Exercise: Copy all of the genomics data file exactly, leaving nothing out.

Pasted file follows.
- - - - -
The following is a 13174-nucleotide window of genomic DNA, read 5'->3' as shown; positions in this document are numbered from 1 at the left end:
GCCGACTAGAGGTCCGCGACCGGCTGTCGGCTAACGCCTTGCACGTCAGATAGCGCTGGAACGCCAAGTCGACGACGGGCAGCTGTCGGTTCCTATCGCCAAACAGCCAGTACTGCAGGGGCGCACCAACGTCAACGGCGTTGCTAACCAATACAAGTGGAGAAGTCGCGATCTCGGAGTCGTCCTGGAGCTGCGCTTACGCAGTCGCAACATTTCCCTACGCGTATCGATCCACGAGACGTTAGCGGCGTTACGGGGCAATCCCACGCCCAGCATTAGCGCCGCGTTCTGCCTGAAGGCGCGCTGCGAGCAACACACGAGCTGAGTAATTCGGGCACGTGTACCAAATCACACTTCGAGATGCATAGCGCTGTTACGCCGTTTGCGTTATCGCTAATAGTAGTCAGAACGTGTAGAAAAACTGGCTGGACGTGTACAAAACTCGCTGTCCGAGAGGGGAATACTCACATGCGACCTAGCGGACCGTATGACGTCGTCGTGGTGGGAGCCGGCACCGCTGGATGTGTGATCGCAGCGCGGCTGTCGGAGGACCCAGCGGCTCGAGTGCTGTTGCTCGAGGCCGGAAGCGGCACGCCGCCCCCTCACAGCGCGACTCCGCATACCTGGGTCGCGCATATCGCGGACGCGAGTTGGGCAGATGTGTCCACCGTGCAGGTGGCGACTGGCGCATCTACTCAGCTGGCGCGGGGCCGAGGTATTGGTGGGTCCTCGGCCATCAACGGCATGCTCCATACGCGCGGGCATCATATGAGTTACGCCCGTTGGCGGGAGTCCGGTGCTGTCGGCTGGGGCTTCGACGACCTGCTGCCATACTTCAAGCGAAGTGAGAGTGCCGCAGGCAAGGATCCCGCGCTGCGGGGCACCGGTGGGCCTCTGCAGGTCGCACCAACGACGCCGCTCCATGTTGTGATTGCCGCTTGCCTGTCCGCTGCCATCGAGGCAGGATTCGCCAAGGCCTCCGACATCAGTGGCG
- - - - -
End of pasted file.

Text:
The following is a 13174-nucleotide window of genomic DNA, read 5'->3' as shown; positions in this document are numbered from 1 at the left end:
GCCGACTAGAGGTCCGCGACCGGCTGTCGGCTAACGCCTTGCACGTCAGATAGCGCTGGAACGCCAAGTCGACGACGGGCAGCTGTCGGTTCCTATCGCCAAACAGCCAGTACTGCAGGGGCGCACCAACGTCAACGGCGTTGCTAACCAATACAAGTGGAGAAGTCGCGATCTCGGAGTCGTCCTGGAGCTGCGCTTACGCAGTCGCAACATTTCCCTACGCGTATCGATCCACGAGACGTTAGCGGCGTTACGGGGCAATCCCACGCCCAGCATTAGCGCCGCGTTCTGCCTGAAGGCGCGCTGCGAGCAACACACGAGCTGAGTAATTCGGGCACGTGTACCAAATCACACTTCGAGATGCATAGCGCTGTTACGCCGTTTGCGTTATCGCTAATAGTAGTCAGAACGTGTAGAAAAACTGGCTGGACGTGTACAAAACTCGCTGTCCGAGAGGGGAATACTCACATGCGACCTAGCGGACCGTATGACGTCGTCGTGGTGGGAGCCGGCACCGCTGGATGTGTGATCGCAGCGCGGCTGTCGGAGGACCCAGCGGCTCGAGTGCTGTTGCTCGAGGCCGGAAGCGGCACGCCGCCCCCTCACAGCGCGACTCCGCATACCTGGGTCGCGCATATCGCGGACGCGAGTTGGGCAGATGTGTCCACCGTGCAGGTGGCGACTGGCGCATCTACTCAGCTGGCGCGGGGCCGAGGTATTGGTGGGTCCTCGGCCATCAACGGCATGCTCCATACGCGCGGGCATCATATGAGTTACGCCCGTTGGCGGGAGTCCGGTGCTGTCGGCTGGGGCTTCGACGACCTGCTGCCATACTTCAAGCGAAGTGAGAGTGCCGCAGGCAAGGATCCCGCGCTGCGGGGCACCGGTGGGCCTCTGCAGGTCGCACCAACGACGCCGCTCCATGTTGTGATTGCCGCTTGCCTGTCCGCTGCCATCGAGGCAGGATTCGCCAAGGCCTCCGACATCAGTGGCG